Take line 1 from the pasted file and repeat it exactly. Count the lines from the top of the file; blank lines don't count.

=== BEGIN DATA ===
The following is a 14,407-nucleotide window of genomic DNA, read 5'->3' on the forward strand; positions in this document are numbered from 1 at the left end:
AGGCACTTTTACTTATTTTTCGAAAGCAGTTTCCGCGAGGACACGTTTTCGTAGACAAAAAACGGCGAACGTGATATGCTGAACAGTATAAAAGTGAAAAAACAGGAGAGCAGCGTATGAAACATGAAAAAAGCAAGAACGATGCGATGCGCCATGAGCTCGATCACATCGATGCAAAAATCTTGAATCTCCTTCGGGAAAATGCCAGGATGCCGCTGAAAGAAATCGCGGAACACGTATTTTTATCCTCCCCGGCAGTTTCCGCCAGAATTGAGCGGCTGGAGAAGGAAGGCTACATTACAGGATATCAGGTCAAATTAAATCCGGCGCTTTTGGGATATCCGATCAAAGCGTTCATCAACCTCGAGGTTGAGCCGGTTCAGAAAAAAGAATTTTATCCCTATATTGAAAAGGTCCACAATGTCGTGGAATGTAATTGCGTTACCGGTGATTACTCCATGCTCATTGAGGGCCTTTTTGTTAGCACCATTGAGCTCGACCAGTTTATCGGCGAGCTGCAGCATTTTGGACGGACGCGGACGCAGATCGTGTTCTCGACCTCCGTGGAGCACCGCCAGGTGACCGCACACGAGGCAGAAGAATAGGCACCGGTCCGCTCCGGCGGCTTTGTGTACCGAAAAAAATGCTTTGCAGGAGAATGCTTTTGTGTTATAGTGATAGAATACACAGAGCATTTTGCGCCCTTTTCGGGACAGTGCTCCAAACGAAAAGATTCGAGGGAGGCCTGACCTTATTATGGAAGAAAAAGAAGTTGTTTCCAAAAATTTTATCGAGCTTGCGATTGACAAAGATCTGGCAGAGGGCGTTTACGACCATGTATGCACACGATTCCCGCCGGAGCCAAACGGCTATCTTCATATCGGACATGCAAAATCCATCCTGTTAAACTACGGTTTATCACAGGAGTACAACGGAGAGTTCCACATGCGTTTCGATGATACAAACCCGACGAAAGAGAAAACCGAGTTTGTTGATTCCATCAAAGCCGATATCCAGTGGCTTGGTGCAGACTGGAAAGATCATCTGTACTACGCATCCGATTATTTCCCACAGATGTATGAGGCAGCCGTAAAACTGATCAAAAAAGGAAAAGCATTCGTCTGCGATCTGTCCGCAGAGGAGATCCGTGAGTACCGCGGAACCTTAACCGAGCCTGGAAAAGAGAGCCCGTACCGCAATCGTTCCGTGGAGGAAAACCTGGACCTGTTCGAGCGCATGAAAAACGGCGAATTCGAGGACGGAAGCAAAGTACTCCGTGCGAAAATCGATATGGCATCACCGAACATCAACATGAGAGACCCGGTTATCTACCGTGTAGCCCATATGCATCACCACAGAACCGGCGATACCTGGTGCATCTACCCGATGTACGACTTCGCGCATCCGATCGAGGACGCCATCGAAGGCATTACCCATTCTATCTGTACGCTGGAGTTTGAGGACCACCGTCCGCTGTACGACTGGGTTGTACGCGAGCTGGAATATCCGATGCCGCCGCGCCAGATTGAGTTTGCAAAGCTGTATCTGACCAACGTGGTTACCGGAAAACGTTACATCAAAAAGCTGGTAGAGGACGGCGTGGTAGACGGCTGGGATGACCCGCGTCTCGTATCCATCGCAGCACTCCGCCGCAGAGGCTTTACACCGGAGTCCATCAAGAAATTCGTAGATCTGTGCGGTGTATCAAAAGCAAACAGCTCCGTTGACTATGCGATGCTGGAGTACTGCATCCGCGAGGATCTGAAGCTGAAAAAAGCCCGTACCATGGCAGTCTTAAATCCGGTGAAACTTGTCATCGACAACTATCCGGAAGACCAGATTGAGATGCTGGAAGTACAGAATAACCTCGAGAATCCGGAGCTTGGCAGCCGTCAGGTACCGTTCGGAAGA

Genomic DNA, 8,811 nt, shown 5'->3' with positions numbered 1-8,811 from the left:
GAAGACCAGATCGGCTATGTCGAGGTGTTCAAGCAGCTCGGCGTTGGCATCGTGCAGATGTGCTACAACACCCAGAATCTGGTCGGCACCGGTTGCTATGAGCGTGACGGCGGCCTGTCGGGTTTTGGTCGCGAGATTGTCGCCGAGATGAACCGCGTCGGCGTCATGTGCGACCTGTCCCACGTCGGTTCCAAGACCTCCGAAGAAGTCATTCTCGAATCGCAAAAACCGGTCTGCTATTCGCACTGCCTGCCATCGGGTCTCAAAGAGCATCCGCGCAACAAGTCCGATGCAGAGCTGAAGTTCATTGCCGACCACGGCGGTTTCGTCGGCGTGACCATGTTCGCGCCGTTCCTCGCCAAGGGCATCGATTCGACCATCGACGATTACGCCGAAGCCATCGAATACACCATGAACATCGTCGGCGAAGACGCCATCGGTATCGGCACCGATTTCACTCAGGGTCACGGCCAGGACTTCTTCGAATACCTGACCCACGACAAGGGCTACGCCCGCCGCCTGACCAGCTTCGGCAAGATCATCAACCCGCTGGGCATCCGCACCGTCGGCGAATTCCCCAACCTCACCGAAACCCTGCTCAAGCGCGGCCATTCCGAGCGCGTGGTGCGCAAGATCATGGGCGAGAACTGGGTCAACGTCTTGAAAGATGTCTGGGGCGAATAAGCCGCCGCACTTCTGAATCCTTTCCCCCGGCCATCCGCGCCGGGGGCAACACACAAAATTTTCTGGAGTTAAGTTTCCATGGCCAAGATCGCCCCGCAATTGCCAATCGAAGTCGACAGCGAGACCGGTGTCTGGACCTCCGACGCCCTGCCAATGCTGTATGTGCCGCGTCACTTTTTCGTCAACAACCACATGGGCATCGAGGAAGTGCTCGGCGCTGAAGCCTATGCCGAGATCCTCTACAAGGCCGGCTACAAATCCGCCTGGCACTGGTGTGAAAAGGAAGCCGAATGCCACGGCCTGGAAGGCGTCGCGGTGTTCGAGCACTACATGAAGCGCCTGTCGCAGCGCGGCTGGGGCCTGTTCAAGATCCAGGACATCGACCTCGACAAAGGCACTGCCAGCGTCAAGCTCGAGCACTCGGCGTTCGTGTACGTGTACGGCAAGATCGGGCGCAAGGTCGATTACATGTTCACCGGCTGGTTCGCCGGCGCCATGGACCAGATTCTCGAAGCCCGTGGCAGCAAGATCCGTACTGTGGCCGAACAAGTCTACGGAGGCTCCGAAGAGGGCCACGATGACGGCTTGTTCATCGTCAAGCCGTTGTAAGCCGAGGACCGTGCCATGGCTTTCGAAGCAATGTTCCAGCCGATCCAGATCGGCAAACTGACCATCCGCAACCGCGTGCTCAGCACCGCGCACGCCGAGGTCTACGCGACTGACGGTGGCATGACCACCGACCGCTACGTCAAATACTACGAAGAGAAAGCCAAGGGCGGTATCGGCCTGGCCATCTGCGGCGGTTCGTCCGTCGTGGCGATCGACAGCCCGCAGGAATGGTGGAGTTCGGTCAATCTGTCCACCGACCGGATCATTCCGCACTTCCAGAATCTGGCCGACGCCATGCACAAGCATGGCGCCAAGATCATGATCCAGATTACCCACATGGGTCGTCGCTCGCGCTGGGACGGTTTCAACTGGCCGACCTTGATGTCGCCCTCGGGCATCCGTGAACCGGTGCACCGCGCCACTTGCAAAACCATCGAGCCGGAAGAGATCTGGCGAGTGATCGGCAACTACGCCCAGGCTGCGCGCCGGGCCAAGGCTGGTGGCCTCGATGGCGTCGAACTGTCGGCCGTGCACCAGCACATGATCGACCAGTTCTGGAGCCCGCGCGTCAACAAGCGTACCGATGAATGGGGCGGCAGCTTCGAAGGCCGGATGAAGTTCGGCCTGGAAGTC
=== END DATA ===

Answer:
The following is a 14,407-nucleotide window of genomic DNA, read 5'->3' on the forward strand; positions in this document are numbered from 1 at the left end: